Though they require minimal physical exertion, online dating apps are really hard to operate.
I'm going to go out on a wildly millennial limb here and say that swiping is a workout. From fielding weird messages to trying to determine if you're into someone from a picture, it's not an easy task.
At a holiday cookout this weekend, my friend pulled her Tinder up on the TV to show our happily coupled-up friends just how weird it can get. We group swiped on a big screen, and the pickings were quite slim. I'm pretty sure all of those curious couples in attendance are going to hold onto each other for dear life now.
Sometimes it's obvious when you've hit the opposite of a jackpot, like when his first photo is him wearing an "F.B.I.: Female Body Inspector" T-shirt. Other times, it takes some real digging around on his dating profile to know that there's nothing promising about it.
When you're sifting through the apps for your next hook-up, boyfriend, or forever boo thang, what are the major red flags to look out for? Elite Daily consulted Eric Resnick, dating coach and owner of ProfileHelper.com, and Gina Stewart, dating coach and owner of ExpertOnlineDating.com, to find out.
The bad news? There are plenty of them. The good news? Now you know what to keep an eye out for.
1. Their Biography Is A Total Sales Pitch
One of the biggest red flags Resnick sees is what he calls "the sales pitch."
The sales pitch is when a guy lists his best "assets" in the "about me" section of his dating profile as if he's a product that you might be buying.
"You see so many guys just listing a set of qualities that they think they are supposed to have to get the most responses," says Resnick. "They end up sounding more like a used car: 'I'm active, smart, funny, loyal, honest, caring, have ice-cold AC, and leather bucket seats.'"
Imagine if I sat down on a date and was like, "Hey, I'm cool, a little neurotic, but have a kind heart, an IUD, and no nutty ex-boyfriends." I would deserve a hard pass.
If a guy is telling you all of the things he "is," he's probably lacking in the self-awareness department. You should be able to learn who he is through your messages or eventual dates, not his proclamations in 500 characters or less.
"No one wants to be sold to," says Resnick. "It makes it sound like you think no one would like you without having to be convinced. Just talk about who you are. It will resonate with the right people."
Makes sense to me. New motto: Just say no to salesmen.
2. There's Immediate Comment On Female Looks
Another big red flag Resnick sees? "Talking about the woman's appearance."
I feel like I've been lucky not to deal with this one too often, or maybe I've just swiped left automatically when I see even a hint of this obnoxiousness.
"The fact that men (and sometimes women) think they need to mention in their profile that they are looking for someone attractive is something that still blows my mind," says Resnick.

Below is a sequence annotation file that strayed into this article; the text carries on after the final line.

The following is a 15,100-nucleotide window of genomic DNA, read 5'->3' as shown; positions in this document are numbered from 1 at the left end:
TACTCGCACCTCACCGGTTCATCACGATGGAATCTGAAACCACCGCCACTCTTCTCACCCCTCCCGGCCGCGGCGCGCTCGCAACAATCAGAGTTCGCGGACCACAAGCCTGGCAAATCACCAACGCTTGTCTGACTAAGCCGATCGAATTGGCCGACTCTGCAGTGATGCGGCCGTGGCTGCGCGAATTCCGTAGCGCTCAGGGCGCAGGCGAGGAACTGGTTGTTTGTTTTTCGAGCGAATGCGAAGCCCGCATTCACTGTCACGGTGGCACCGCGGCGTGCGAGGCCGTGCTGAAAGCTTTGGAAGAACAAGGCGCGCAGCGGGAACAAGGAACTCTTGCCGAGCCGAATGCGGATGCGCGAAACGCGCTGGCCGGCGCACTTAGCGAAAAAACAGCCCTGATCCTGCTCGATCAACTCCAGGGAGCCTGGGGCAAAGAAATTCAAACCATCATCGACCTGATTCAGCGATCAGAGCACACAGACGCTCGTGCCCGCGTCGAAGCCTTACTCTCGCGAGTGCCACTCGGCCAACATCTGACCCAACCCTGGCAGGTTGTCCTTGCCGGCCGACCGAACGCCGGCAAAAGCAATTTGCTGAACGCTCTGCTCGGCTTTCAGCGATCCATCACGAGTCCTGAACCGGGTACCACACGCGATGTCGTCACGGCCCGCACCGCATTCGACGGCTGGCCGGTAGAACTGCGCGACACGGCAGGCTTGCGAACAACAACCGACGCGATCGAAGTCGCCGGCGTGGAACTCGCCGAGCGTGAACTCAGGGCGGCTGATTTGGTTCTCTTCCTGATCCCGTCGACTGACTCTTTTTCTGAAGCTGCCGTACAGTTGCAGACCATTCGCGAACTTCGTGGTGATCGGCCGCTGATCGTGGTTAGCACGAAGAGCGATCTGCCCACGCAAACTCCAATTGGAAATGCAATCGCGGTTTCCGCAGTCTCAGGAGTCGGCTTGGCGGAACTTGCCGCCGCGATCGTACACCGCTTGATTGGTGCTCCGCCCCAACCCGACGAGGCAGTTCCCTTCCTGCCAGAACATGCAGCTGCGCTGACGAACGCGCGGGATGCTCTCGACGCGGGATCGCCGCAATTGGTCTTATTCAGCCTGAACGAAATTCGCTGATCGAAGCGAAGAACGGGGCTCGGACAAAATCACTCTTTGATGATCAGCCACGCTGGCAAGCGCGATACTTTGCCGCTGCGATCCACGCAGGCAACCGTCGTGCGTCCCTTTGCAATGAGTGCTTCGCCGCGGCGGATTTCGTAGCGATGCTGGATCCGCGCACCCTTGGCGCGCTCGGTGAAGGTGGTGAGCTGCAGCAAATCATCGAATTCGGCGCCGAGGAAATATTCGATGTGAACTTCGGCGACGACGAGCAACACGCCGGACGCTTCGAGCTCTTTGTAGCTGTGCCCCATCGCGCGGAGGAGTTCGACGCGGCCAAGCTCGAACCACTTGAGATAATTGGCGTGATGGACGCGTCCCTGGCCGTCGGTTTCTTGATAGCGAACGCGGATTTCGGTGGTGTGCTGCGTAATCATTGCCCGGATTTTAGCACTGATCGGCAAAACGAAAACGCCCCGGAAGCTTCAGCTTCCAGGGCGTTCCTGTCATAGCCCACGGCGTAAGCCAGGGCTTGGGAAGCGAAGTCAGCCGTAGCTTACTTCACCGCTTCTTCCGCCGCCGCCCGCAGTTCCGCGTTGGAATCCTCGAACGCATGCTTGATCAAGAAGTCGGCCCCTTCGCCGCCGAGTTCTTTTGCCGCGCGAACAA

Obviously, it denotes a shallow-minded person, but it also tells me that this guy has a weirdly high opinion of his own looks or is deeply insecure.
First of all, everyone is looking for someone they find attractive. Secondly, attraction is completely subjective to the individual. And finally, when you take time in your profile to talk about standards of looks for your date, you end up sounding like a superficial jerk.
It's so totally offensive and unnecessary. At least this is a brand of f*ckboy you can smell from miles away.
3. Their Photo Selection Is Quite Poor
Sometimes the photos a guy chooses, or the lack thereof, are the biggest red flag of 'em all.
"The biggest red flag pictures are men who don't post clear photos of themselves or no photos," says Stewart. "In other words, it may be a just a silhouette of him, or a shot from behind, or from far away. Men who are married or already involved often use these kinds of photos (or no photos with a promise to send them later) to avoid detection by people who know them."
Lack of pictures is a definite warning sign, but what about when a guy shows too much of himself on the apps? Like, every single ab? There should be a trigger warning on Tinder that reads "Swiping may lead your eyeballs to bleed from exposure to shirtless mirror selfies."
The reason these pictures are such red flags is that they are indicators of your potential date's values.
"If you see guys taking topless selfies in bathroom mirrors, with their pants pulled down so low you can tell their manscaping habits, it's a good sign you are not only dealing with someone who is not looking for a relationship, but they are potentially either a narcissist or have such a low perception of themselves that they think this is all they have to offer," says Resnick.
So when it comes to the shirtless selfies? Judge that book by its cover — hard.
But before I become just as shallow and judgmental as all of the aforementioned men, I have to acknowledge that yes, dating apps are difficult. You can't put every single guy in the same pool. Some guys deserve a break.
"It's easy to confuse what you think are red flags in men's profiles to men just not being great at creating profiles," stays Stewart. "Many men are bad at online dating, but not necessarily bad guys."
So basically, the biggest red flags are going to be obvious. You're going to notice them immediately, and they're going to rub you the wrong way.
On the other hand, some guys just aren't the best at crafting a dating profile. They have other, more valuable skills that they use in the world and should be given credit for.
It's not easy to show who you are in a few pictures and lines of text, so it's important to keep an open mind.
Still not sure about what constitutes a red flag? Pull up your Tinder on a big screen with your friends, and provide hamburgers and hot dogs.
Dating doesn't have to be a total bummer.